Local News

Surgical Technology Director Doubts Duke Health's Claims In Medical Mix-Up

Posted October 11, 2005
Updated December 10, 2006

— A woman who teaches surgical tool cleaning processes said she felt she had to come forth with her doubts about a health care giant's claims concerning a medical mix-up in which used hydraulic fluid was mistakenly used in the cleaning process of surgical instruments.

Tammy Holden, the director of Durham Technical Community College's Surgical Technology Program, told WRAL that she questioned Duke University Health System's claims that the tools, which were used on approximately 3,800 patients, were still sterile and would not increase the risk of infection in patients.

"I just have doubts," Holden said. "I know the process. I know that oil and water don't mix."

Duke Health officials said the tools affected in the mix-up involving two hospitals last year underwent an eight-stage cleaning process that included steam sterilization, but Holden said steam sterilization is not a reliable way to clean tools that use petroleum-based products, such as hydraulic fluid. She said that tools that use lubrication on hinges go through a dry-heat sterilization process instead.

"I just question when you throw a little oil into the mix, are those steamed instruments sterile?" Holden asked.

Since the mistake was discovered, Duke Health has maintained that the risk of infection for any of the affected surgeries is not expected to be higher as a result of the mistake. Duke Health stands by its statement based on a study by UNC Hospitals Director of Epidemiology William Rutala.

The study re-created the mix-up to test the effectiveness of the sterilization process. While Rutala said Holden is correct about the way the cleaning process is supposed to be practiced, he said the steam sterilization still worked, despite the presence of hydraulic fluid.

Rutala told WRAL that bacteria and spores were placed on tools along with an exaggerated amount of the used hydraulic fluid. In 20 tests, sterilization still worked 20 times, he said.

Still, Holden said she was concerned about the patients' possible exposure to tainted surgical instruments.

"I felt morally and ethically that I had to speak up," she said. "There's [nearly] 4,000 patients; they need to know this."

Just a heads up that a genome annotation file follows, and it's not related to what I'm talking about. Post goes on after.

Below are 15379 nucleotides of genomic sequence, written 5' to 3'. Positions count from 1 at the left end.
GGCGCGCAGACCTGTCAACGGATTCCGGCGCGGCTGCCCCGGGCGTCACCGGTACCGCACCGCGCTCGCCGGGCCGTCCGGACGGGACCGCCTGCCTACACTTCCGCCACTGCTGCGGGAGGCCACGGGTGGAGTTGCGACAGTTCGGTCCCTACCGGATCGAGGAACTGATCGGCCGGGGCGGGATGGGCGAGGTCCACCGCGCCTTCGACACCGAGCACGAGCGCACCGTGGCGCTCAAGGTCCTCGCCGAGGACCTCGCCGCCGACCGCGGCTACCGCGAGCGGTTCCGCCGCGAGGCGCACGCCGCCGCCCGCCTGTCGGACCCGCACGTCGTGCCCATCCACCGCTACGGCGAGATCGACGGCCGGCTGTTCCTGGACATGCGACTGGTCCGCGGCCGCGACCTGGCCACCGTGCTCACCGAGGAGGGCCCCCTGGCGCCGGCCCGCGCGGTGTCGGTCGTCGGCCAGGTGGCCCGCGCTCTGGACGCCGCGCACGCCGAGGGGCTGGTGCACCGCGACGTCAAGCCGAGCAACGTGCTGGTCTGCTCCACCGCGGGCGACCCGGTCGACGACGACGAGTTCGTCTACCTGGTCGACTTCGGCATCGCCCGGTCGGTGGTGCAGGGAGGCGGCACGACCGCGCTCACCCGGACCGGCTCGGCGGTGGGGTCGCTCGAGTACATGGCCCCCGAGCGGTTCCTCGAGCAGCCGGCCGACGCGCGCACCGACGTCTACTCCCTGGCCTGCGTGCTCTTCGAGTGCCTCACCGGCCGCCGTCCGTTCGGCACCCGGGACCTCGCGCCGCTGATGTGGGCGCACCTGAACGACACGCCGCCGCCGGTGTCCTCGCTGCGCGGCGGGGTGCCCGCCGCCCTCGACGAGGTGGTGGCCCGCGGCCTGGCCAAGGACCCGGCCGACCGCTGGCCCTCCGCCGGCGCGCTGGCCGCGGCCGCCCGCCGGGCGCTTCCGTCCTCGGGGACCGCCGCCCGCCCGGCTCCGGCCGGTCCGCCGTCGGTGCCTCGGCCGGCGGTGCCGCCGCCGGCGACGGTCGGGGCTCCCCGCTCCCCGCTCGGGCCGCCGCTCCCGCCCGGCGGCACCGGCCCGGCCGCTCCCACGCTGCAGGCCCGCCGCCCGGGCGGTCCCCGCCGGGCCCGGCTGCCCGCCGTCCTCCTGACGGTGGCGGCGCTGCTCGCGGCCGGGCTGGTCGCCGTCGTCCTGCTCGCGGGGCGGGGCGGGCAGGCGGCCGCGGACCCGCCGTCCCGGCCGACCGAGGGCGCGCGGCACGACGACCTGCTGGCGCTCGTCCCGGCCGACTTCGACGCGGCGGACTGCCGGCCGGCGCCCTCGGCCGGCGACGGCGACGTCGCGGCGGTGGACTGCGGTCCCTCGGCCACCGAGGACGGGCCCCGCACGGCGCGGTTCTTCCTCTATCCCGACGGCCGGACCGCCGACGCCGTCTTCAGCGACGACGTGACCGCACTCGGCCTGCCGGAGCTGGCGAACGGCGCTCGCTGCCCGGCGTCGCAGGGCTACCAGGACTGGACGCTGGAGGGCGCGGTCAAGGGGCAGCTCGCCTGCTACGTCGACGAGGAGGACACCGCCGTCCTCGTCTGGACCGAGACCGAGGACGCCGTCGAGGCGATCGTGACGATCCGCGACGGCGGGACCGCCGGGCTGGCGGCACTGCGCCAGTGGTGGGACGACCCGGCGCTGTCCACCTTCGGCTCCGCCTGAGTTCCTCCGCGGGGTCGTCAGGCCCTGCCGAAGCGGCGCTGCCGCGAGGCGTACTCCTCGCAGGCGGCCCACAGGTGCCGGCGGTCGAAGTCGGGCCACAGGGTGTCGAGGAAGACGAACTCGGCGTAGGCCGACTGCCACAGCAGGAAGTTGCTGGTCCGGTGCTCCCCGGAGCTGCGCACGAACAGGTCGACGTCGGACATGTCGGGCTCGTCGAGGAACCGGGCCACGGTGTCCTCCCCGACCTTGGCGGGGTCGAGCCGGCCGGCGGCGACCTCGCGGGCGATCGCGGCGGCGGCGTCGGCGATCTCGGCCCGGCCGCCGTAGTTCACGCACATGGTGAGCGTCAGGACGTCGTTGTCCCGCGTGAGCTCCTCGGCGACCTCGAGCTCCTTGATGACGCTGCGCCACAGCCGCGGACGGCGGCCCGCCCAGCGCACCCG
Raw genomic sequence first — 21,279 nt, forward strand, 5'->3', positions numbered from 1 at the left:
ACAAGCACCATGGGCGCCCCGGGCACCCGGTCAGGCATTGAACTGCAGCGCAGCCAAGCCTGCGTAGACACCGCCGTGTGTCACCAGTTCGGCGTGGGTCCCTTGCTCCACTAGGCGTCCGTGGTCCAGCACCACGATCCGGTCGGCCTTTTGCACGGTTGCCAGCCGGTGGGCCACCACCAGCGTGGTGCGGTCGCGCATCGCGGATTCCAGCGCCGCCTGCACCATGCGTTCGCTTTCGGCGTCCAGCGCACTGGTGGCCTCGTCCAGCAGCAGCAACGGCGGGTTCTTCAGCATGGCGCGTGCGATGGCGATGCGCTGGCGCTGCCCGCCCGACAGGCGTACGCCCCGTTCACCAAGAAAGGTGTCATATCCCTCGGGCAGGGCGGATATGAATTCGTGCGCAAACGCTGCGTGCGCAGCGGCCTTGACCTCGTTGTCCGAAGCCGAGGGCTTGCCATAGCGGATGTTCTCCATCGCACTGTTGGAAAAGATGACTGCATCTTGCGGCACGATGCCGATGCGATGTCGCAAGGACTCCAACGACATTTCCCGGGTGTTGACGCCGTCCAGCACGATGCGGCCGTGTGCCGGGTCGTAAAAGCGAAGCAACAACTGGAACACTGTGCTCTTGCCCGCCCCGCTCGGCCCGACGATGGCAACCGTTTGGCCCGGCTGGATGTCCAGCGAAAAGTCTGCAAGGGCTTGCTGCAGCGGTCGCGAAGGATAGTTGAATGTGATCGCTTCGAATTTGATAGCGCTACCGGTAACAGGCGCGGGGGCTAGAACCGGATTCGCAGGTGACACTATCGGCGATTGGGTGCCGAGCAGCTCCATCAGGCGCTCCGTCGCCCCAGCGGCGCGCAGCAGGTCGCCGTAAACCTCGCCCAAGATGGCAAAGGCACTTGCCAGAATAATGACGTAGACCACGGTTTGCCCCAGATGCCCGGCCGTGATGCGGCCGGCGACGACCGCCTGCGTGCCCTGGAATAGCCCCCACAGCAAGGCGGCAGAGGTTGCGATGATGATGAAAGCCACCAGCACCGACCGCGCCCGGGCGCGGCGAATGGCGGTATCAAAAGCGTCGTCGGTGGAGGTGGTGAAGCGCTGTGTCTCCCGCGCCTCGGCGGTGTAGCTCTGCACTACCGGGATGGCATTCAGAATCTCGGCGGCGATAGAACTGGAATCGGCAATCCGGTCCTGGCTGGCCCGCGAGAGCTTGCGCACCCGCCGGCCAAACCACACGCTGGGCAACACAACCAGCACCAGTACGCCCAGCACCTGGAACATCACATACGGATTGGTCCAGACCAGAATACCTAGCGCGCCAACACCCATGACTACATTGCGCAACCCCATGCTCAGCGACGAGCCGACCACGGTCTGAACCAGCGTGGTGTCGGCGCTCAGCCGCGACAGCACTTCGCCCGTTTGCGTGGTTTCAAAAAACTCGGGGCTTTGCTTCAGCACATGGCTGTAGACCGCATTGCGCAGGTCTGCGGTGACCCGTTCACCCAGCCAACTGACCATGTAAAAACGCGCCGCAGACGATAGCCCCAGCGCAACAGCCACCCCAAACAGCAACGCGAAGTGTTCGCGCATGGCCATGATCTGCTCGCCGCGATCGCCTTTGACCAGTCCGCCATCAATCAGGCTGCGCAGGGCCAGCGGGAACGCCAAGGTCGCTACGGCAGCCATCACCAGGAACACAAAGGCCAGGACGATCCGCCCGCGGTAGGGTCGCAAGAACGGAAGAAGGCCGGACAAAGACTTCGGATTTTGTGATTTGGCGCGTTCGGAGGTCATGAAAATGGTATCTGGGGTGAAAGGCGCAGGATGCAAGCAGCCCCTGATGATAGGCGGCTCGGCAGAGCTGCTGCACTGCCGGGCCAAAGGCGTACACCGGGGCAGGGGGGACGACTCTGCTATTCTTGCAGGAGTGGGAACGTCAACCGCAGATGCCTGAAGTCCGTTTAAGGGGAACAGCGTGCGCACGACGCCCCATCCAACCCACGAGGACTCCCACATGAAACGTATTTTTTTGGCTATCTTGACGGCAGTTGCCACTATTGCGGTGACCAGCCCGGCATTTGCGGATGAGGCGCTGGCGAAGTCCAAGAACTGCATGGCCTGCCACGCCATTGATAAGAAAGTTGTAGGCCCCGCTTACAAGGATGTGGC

In January, Duke Health sent letters to thousands of patients who had surgeries over a two-month period at Raleigh Duke Health and Durham Regional Hospital about the medical mix-up. Since then, the health care system has started tracking patients' health concerns, set up an information line and developed a Web site to provide information on the case.

While no lawsuits have been filed against Duke Health, there are two pending against the detergent supplier, Cardinal Health, and the elevator repair company, Automatic Elevator Co., blamed in the mix-up.

A report by the N.C. Department of Health and Human Services' Division of Facility Services revealed that the error happened after elevator workers at Duke Health Regional Hospital drained hydraulic fluid into empty detergent containers without changing the labels.

According to the report, Cardinal Health later picked up the containers and somehow redistributed them to the Duke Health-affiliated hospitals, as well as a Winston-Salem hospital.

Lawyers for patients involved have also claimed that patients exposed to the surgical instruments are at a higher risk than Duke Health experts want to admit. In their own independent analyses, researchers said they found more metals in the fluid than what Duke reported.

The difference in analysis, according to experts WRAL interviewed, comes down to how the two studies were conducted. The Duke Health study looked at the risk from the amount left on surgical tools, whereas the lawyers' study looked at the entire contents of a larger sample.

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